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dc.creatorAstier, Anne L.
dc.creatorHafler, David A.
dc.date.accessioned2020-11-17T21:51:57Z
dc.date.available2020-11-17T21:51:57Z
dc.date.created2015
dc.identifier.isbn
dc.identifier.urihttp://hdl.handle.net/20.500.12010/15747
dc.format.extent117 páginasspa
dc.format.mimetypeapplication/pdfspa
dc.language.isoengspa
dc.publisherFrontiers Media SAspa
dc.subjectMedicinespa
dc.titleT Cell Regulation by the Environmentspa
dc.subject.lembRegulación de las célulasspa
dc.subject.lembMetabolismospa
dc.subject.lembMicrobiomaspa
dc.rights.accessrightsinfo:eu-repo/semantics/openAccessspa
dc.rights.localAbierto (Texto Completo)spa
dc.subject.keywordRegulatory T cellsspa
dc.identifier.doi
dc.relation.referencesAstier, A. L., Hafler, D. A., eds. (2015). T Cell Regulation by the Environment. Lausanne: Frontiers Media. doi: 10.3389/978-2-88919-733-0spa
dc.description.abstractenglishNaïve T cells get activated upon encounter with their cognate antigen and differentiate into a specific subset of effector cells. These T cells are themselves plastic and are able to re-differentiate into another subset, changing both phenotype and function. Differentiation into a specific subset depends on the nature of the antigen and of the environmental milieu. Notably, certain nutrients, such as vitamins A and D, sodium chloride, have been shown to modulate T cell responses and influence T cell differentiation. Parasite infection can also skew Th differentiation. Similarly, the gut microbiota regulates the development of immune responses. Lastly, the key role of metabolism on T cells has also been demonstrated. This series of articles highlights some of the multiple links existing between environmental factors and T cell responses.spa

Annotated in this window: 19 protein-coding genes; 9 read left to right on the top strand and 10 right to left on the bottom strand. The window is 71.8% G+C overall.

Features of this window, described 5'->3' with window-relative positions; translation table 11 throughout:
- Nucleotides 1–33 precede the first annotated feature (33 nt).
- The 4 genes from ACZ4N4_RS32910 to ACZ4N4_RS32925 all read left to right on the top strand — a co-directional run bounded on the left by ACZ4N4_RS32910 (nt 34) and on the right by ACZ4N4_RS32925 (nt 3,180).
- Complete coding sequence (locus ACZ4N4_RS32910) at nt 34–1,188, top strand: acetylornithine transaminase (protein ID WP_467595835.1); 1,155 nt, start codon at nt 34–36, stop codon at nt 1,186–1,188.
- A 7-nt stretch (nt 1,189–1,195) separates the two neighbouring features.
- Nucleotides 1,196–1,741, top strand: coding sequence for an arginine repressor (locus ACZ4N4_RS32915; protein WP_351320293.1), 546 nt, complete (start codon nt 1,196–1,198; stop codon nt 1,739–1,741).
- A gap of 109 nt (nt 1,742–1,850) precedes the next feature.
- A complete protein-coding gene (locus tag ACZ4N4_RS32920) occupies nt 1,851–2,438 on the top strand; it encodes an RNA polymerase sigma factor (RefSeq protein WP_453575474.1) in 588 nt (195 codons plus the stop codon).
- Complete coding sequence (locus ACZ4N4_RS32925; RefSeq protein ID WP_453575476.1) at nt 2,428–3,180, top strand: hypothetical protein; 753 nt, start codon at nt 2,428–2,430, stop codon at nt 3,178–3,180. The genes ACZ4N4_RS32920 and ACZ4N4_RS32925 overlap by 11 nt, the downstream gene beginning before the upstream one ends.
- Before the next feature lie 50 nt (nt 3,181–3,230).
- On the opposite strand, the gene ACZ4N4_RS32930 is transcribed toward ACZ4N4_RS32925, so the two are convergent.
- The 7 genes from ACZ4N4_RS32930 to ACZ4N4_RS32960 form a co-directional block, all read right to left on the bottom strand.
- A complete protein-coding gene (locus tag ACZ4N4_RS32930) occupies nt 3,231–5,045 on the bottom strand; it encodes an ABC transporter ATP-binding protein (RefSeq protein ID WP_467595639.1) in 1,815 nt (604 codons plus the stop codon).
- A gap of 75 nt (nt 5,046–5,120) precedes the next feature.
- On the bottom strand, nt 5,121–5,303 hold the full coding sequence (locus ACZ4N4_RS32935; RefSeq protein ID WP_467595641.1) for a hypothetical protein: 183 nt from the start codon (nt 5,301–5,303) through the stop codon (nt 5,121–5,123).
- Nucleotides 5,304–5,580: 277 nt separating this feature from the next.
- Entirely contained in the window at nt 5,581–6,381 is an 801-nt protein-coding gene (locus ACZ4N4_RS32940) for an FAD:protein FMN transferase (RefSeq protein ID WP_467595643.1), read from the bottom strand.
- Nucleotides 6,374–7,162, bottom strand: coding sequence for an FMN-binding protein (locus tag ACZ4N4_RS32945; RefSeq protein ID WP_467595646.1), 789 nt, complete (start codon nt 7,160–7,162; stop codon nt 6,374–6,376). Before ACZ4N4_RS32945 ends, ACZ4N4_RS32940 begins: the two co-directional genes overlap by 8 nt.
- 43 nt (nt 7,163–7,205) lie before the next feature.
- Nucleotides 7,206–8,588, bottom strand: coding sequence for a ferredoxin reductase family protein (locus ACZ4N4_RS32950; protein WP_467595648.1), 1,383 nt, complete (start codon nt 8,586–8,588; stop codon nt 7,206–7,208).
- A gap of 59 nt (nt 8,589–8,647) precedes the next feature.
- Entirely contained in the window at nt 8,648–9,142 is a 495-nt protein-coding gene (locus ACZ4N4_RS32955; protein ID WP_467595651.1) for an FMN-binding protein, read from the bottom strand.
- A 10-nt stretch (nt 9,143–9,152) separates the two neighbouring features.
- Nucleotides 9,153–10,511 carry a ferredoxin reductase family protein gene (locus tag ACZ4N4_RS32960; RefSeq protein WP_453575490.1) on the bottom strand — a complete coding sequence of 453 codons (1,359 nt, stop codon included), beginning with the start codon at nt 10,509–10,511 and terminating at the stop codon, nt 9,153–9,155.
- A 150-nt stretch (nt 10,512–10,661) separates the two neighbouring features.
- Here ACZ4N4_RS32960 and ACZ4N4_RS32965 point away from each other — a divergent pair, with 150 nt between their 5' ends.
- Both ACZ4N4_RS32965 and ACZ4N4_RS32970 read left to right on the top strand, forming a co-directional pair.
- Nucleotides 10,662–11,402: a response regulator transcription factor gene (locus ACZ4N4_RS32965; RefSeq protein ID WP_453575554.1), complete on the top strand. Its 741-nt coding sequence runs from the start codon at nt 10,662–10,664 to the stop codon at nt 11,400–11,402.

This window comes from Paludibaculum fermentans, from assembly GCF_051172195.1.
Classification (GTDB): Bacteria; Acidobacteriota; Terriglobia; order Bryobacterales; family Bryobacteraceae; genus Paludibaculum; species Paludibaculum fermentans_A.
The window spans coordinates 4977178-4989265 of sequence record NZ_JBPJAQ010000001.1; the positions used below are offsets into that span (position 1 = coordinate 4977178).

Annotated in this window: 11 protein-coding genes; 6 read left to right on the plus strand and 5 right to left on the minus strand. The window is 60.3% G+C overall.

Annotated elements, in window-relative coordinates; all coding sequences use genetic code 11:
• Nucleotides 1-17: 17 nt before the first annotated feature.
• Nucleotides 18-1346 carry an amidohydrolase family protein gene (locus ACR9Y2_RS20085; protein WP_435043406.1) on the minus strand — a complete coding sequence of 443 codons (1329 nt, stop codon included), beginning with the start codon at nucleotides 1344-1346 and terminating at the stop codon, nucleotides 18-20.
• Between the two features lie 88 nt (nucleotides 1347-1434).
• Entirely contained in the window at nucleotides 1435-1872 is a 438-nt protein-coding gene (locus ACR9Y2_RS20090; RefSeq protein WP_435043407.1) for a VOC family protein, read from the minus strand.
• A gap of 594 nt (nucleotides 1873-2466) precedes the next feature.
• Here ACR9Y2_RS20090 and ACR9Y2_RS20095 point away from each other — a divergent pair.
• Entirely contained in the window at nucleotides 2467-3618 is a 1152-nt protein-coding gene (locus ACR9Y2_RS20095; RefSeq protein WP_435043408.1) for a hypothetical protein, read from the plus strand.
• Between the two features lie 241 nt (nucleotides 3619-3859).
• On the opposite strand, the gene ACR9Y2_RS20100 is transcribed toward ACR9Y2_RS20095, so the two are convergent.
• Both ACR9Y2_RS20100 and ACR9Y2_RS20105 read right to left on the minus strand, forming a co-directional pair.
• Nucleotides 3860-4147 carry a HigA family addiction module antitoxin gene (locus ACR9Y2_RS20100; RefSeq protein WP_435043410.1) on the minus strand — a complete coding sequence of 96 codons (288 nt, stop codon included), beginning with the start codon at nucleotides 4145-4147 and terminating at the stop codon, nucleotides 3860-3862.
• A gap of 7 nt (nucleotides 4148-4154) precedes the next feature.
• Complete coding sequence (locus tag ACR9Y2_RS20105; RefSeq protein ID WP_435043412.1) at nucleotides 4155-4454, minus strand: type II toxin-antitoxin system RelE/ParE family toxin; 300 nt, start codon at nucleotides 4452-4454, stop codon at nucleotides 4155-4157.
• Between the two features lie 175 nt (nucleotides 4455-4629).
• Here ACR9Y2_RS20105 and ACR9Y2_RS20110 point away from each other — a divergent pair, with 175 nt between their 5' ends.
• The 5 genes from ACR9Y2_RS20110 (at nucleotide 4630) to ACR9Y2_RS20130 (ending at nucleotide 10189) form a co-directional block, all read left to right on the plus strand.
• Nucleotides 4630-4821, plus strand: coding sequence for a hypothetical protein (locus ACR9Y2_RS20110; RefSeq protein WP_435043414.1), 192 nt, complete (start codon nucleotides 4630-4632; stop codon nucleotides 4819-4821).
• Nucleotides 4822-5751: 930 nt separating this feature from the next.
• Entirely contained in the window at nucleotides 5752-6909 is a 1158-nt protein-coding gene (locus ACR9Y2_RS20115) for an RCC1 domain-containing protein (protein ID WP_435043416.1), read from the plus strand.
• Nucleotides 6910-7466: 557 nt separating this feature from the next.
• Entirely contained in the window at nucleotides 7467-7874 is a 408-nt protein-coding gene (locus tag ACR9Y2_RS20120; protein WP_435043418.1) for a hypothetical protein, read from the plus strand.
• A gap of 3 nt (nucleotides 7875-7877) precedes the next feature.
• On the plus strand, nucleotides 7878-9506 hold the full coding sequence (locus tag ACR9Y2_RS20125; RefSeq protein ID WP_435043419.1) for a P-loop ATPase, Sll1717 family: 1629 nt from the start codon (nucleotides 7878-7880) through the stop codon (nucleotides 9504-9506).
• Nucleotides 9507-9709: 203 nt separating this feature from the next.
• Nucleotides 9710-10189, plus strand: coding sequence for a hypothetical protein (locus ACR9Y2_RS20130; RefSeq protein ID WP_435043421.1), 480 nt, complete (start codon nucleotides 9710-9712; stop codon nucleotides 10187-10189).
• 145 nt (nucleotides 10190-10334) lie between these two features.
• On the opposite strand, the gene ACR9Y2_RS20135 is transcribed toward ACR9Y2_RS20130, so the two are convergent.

dc.type.coarhttp://purl.org/coar/resource_type/c_2f33spa


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